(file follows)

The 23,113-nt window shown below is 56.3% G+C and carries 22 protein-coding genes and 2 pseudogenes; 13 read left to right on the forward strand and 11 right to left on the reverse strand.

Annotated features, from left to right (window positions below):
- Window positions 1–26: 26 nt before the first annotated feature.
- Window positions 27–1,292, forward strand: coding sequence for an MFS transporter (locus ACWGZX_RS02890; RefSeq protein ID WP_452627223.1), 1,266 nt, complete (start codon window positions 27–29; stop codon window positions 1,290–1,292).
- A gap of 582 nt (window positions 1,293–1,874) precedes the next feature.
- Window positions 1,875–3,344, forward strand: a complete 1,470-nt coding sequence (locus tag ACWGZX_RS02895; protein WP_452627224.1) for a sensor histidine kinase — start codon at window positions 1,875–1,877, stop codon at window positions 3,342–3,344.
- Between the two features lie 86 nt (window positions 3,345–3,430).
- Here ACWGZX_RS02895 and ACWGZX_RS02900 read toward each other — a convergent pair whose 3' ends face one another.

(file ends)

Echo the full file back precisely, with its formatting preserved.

The 23,113-nt window shown below is 56.3% G+C and carries 22 protein-coding genes and 2 pseudogenes; 13 read left to right on the forward strand and 11 right to left on the reverse strand.

Annotated features, from left to right (window positions below):
- Window positions 1–26: 26 nt before the first annotated feature.
- Window positions 27–1,292, forward strand: coding sequence for an MFS transporter (locus ACWGZX_RS02890; RefSeq protein ID WP_452627223.1), 1,266 nt, complete (start codon window positions 27–29; stop codon window positions 1,290–1,292).
- A gap of 582 nt (window positions 1,293–1,874) precedes the next feature.
- Window positions 1,875–3,344, forward strand: a complete 1,470-nt coding sequence (locus tag ACWGZX_RS02895; protein WP_452627224.1) for a sensor histidine kinase — start codon at window positions 1,875–1,877, stop codon at window positions 3,342–3,344.
- Between the two features lie 86 nt (window positions 3,345–3,430).
- Here ACWGZX_RS02895 and ACWGZX_RS02900 read toward each other — a convergent pair whose 3' ends face one another.